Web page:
The city of Tel Aviv has issued a warning to over 300 businesses that they will face closure if they continue to operate on Shabbos.
The warning follows a decision earlier in the week by Interior Minister Gideon Saar (Likud) to void a proposed municipal bylaw that would have allowed the neighborhood markets and kiosks which have long been violating Shabbos rest laws to continue to do so, though for the first time with municipal approval.
However, the AM:PM and Tiv Ta’am markets declared that they will defy the law and remain open on Shabbos as usual. AM:PM chief Ido Mor added that his company, and, he believes, the municipality too, will file a petition with the High Court aimed at overturning Saar’s decision.
In the Knesset plenum on Wednesday, Saar defended his ruling, arguing that those who will defy the law are hypocrites who uphold the rule of law only when it suits their interests.
“Anyone who speaks seriously about the rule of law cannot ignore the fact that running businesses on Shabbos is a violation of the law. One cannot support the rule of law only when it’s comfortable, one has to be consistent,” he said.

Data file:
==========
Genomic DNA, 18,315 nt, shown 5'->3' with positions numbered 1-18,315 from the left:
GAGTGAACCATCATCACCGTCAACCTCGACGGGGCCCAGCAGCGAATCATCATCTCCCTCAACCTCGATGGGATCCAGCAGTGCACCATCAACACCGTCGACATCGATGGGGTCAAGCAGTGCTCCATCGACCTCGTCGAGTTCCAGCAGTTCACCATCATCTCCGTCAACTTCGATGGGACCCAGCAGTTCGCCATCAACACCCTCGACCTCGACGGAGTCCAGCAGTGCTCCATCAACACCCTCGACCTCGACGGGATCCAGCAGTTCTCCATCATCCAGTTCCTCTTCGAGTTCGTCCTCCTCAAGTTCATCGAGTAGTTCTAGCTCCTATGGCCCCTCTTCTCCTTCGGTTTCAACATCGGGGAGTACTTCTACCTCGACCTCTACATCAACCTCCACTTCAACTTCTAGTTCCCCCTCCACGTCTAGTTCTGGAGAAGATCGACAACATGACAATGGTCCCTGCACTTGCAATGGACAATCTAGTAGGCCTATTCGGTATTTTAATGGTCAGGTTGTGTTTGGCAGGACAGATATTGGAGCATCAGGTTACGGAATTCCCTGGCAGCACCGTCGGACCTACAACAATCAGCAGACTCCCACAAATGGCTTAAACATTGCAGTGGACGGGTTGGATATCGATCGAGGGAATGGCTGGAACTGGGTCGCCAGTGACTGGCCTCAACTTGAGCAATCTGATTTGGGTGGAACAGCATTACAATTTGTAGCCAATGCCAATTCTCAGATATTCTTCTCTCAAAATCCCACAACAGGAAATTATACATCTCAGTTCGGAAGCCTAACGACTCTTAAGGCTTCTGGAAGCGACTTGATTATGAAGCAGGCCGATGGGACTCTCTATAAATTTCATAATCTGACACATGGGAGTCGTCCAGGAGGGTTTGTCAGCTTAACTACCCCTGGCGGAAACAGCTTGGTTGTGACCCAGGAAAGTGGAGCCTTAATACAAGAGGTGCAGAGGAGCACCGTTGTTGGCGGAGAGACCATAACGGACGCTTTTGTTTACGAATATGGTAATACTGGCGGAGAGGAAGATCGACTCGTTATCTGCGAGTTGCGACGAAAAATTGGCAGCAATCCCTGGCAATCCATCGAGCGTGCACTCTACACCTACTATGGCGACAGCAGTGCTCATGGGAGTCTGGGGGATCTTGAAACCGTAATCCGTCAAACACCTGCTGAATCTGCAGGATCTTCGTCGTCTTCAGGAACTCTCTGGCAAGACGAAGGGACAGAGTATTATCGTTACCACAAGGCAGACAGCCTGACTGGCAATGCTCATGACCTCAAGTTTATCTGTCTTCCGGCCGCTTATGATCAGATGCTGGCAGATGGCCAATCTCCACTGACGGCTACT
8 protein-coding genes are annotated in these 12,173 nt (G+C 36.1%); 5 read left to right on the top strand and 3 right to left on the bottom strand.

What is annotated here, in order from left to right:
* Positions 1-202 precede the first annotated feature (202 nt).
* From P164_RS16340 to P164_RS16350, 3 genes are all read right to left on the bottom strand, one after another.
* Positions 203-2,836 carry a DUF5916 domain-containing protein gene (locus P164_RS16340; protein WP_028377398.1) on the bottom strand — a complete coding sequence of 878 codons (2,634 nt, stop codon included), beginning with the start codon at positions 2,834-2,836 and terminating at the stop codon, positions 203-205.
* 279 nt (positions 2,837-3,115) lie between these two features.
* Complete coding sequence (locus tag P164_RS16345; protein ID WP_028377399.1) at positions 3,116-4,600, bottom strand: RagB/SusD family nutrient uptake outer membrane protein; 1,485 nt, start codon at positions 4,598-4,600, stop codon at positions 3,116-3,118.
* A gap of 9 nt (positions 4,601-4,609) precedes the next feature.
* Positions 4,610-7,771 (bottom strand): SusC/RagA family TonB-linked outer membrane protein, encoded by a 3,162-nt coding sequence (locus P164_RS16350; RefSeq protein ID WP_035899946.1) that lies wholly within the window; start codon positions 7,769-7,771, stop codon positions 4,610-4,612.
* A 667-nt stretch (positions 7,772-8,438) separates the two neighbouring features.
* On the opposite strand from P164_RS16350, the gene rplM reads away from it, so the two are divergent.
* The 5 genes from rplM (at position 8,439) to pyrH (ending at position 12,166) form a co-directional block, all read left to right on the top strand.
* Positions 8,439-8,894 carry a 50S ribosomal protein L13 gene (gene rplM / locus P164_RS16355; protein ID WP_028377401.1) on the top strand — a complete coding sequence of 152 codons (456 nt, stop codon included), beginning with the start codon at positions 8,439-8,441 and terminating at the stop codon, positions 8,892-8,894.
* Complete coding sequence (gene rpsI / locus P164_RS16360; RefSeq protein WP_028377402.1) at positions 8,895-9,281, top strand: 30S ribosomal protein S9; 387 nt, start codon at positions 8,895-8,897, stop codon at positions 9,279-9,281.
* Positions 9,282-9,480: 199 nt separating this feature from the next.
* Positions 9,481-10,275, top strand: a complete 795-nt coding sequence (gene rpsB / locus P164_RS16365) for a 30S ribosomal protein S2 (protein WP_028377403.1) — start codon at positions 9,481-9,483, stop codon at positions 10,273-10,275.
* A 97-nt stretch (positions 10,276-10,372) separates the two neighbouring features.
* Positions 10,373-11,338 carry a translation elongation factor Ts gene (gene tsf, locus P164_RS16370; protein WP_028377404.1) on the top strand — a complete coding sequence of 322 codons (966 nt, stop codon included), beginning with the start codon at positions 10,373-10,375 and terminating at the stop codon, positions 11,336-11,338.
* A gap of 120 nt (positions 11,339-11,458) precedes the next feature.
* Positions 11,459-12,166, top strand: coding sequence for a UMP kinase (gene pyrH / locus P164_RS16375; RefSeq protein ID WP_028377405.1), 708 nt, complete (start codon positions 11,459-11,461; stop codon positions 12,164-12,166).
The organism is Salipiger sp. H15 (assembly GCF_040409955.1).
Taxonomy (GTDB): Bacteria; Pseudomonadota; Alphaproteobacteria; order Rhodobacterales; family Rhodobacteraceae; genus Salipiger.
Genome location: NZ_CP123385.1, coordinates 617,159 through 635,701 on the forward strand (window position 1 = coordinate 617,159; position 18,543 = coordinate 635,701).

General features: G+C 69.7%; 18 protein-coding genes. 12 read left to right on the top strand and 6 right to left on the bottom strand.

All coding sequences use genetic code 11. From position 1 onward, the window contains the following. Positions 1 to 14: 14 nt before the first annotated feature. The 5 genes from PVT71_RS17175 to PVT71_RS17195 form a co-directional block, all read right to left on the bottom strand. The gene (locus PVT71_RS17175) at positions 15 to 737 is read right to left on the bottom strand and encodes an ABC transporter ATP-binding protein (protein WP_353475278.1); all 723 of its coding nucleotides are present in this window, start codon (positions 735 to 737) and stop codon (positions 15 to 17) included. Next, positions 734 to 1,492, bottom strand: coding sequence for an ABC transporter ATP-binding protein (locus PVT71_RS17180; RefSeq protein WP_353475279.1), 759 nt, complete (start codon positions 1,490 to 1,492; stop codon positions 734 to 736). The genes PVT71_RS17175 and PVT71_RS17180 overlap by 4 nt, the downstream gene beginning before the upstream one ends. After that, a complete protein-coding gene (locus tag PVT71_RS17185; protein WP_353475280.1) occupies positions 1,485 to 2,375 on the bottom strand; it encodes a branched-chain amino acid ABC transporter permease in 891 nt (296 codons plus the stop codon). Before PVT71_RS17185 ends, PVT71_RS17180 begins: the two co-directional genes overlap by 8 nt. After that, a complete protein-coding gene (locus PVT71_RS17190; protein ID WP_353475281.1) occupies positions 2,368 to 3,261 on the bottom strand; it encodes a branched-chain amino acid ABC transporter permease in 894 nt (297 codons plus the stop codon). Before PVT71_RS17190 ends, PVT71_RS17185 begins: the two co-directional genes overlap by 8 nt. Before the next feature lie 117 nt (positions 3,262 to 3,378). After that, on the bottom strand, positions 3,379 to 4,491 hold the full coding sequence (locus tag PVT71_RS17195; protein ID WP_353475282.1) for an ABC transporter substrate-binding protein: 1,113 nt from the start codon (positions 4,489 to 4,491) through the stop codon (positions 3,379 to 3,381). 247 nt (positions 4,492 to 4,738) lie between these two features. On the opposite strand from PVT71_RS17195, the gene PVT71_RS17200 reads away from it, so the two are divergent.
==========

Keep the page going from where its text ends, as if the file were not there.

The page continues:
Furthermore, Saar asked pointedly, “Is the conquest of another sector of the marketplace through an additional day of work the tradition of the Jewish people?”
Saar warned of a slippery slope of desecration. “If the desire is to make money and to go shopping, where do we draw the line? It will not stop here. We are liable to come to a complete destruction of the day of rest.”
Saar explained that when making his decision, he asked himself if the average secular Israeli would want the streets of his city to look on Shabbos the same as it does on an ordinary weekday. The answer, he said — “and I am sure of it — is ‘No.’”
United Torah Judaism MK Rabbi Menachem Eliezer Mozes spoke in the Knesset in support of Saar, who has come under attack in the secular media for his forthright defense of Shabbos observance.
Regarding the defiant businesses, Rabbi Mozes said, “When it comes to Shabbos, there is no law, and it becomes clear that their respect for the law is selective.”